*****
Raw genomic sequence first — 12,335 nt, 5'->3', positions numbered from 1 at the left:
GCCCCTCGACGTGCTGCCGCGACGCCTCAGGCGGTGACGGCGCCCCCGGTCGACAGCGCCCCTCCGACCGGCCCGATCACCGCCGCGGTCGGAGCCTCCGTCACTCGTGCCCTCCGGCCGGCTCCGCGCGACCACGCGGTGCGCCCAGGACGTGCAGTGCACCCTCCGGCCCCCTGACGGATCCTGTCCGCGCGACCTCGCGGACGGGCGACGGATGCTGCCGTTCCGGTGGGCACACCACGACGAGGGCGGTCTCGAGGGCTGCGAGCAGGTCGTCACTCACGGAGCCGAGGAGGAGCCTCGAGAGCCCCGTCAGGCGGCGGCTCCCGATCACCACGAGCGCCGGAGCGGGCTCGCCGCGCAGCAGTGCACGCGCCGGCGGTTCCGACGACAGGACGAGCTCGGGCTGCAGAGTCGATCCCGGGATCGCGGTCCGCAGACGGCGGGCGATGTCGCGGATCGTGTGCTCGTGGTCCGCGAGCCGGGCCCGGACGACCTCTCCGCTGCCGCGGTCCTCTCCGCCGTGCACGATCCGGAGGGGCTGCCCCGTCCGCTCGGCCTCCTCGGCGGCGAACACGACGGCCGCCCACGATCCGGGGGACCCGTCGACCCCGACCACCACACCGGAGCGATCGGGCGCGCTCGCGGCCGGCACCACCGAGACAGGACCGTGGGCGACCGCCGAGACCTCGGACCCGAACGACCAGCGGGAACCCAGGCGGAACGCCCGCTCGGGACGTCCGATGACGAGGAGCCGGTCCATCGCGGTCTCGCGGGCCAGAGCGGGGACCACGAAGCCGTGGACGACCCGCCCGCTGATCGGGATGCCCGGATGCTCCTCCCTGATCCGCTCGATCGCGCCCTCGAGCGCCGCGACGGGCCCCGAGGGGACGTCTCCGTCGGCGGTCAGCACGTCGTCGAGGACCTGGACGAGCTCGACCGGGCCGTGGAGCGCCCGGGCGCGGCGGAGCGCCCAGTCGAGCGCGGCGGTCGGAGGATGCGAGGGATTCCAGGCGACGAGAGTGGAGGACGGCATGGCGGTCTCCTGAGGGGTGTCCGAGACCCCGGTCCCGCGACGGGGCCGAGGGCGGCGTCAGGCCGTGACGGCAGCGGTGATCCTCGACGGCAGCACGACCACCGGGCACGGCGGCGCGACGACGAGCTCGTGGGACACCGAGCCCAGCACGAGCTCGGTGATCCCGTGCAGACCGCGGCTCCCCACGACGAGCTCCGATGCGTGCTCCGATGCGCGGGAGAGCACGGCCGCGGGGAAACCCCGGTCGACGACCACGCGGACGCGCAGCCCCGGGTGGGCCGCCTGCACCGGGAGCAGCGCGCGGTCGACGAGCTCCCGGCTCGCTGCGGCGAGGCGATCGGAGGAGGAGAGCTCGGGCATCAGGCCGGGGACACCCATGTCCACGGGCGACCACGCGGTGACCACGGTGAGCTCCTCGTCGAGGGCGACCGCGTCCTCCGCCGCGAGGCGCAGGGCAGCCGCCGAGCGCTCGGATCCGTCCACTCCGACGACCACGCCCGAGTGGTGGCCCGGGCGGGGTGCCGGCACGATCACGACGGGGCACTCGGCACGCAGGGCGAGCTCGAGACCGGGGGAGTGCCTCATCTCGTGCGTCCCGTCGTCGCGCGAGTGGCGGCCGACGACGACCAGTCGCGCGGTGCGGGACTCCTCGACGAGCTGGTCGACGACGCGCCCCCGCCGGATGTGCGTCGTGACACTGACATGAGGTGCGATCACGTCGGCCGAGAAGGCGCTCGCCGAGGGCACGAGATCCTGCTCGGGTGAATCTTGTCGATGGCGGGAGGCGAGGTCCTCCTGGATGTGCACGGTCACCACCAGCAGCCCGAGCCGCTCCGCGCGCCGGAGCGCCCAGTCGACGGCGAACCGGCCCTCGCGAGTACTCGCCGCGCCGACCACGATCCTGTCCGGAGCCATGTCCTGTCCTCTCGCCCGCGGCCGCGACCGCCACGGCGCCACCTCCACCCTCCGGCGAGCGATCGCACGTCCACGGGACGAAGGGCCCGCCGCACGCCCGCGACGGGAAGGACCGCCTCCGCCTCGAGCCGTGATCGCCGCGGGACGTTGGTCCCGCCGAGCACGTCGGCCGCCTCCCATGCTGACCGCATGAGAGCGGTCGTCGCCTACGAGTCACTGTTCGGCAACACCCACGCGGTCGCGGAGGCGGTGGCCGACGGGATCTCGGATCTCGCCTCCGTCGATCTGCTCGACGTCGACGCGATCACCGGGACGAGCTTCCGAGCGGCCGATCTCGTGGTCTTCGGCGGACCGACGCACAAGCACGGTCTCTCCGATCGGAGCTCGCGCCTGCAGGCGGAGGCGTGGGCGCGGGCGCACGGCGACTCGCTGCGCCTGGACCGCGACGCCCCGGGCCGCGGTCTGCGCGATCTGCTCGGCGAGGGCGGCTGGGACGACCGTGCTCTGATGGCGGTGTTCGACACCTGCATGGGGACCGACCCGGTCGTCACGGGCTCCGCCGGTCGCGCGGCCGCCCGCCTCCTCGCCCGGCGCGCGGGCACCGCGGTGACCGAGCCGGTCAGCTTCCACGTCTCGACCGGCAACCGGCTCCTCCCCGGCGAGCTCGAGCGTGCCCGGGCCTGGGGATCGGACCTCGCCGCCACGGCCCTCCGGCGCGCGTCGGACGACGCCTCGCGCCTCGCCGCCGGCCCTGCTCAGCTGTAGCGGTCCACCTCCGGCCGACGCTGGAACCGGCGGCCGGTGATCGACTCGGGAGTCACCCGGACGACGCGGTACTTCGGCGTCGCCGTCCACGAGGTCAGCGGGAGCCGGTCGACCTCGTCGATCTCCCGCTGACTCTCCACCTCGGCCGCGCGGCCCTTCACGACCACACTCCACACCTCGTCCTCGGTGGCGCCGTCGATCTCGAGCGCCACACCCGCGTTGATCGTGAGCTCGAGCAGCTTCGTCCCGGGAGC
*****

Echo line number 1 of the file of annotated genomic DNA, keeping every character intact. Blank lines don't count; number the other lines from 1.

Raw genomic sequence first — 12,335 nt, 5'->3', positions numbered from 1 at the left: